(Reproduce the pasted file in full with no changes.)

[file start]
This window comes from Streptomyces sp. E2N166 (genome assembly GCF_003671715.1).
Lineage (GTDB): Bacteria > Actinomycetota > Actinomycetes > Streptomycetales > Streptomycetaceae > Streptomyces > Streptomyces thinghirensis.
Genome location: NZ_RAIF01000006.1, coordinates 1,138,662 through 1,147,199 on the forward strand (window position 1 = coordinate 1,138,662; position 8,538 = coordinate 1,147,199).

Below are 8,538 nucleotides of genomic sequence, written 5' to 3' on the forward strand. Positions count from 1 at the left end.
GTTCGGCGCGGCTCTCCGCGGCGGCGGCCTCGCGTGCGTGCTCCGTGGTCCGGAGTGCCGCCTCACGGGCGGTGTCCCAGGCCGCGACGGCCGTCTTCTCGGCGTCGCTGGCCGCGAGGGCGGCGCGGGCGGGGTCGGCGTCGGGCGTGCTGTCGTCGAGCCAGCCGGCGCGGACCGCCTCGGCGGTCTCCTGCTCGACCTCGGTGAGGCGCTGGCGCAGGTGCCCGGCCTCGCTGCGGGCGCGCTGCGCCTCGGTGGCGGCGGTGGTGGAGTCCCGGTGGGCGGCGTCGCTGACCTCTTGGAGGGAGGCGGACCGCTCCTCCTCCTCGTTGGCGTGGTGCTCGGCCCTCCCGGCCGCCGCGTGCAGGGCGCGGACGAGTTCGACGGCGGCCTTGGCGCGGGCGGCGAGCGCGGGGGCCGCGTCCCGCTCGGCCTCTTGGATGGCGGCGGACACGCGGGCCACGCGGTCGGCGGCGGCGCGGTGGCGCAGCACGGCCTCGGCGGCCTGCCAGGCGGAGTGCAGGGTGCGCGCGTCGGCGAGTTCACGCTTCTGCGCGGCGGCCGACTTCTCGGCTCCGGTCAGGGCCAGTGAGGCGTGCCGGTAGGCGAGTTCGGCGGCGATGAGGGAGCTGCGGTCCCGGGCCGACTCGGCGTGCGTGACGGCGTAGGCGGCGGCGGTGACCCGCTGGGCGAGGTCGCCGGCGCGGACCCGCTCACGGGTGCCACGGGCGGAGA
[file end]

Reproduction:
This window comes from Streptomyces sp. E2N166 (genome assembly GCF_003671715.1).
Lineage (GTDB): Bacteria > Actinomycetota > Actinomycetes > Streptomycetales > Streptomycetaceae > Streptomyces > Streptomyces thinghirensis.
Genome location: NZ_RAIF01000006.1, coordinates 1,138,662 through 1,147,199 on the forward strand (window position 1 = coordinate 1,138,662; position 8,538 = coordinate 1,147,199).

Below are 8,538 nucleotides of genomic sequence, written 5' to 3' on the forward strand. Positions count from 1 at the left end.
GTTCGGCGCGGCTCTCCGCGGCGGCGGCCTCGCGTGCGTGCTCCGTGGTCCGGAGTGCCGCCTCACGGGCGGTGTCCCAGGCCGCGACGGCCGTCTTCTCGGCGTCGCTGGCCGCGAGGGCGGCGCGGGCGGGGTCGGCGTCGGGCGTGCTGTCGTCGAGCCAGCCGGCGCGGACCGCCTCGGCGGTCTCCTGCTCGACCTCGGTGAGGCGCTGGCGCAGGTGCCCGGCCTCGCTGCGGGCGCGCTGCGCCTCGGTGGCGGCGGTGGTGGAGTCCCGGTGGGCGGCGTCGCTGACCTCTTGGAGGGAGGCGGACCGCTCCTCCTCCTCGTTGGCGTGGTGCTCGGCCCTCCCGGCCGCCGCGTGCAGGGCGCGGACGAGTTCGACGGCGGCCTTGGCGCGGGCGGCGAGCGCGGGGGCCGCGTCCCGCTCGGCCTCTTGGATGGCGGCGGACACGCGGGCCACGCGGTCGGCGGCGGCGCGGTGGCGCAGCACGGCCTCGGCGGCCTGCCAGGCGGAGTGCAGGGTGCGCGCGTCGGCGAGTTCACGCTTCTGCGCGGCGGCCGACTTCTCGGCTCCGGTCAGGGCCAGTGAGGCGTGCCGGTAGGCGAGTTCGGCGGCGATGAGGGAGCTGCGGTCCCGGGCCGACTCGGCGTGCGTGACGGCGTAGGCGGCGGCGGTGACCCGCTGGGCGAGGTCGCCGGCGCGGACCCGCTCACGGGTGCCACGGGCGGAGA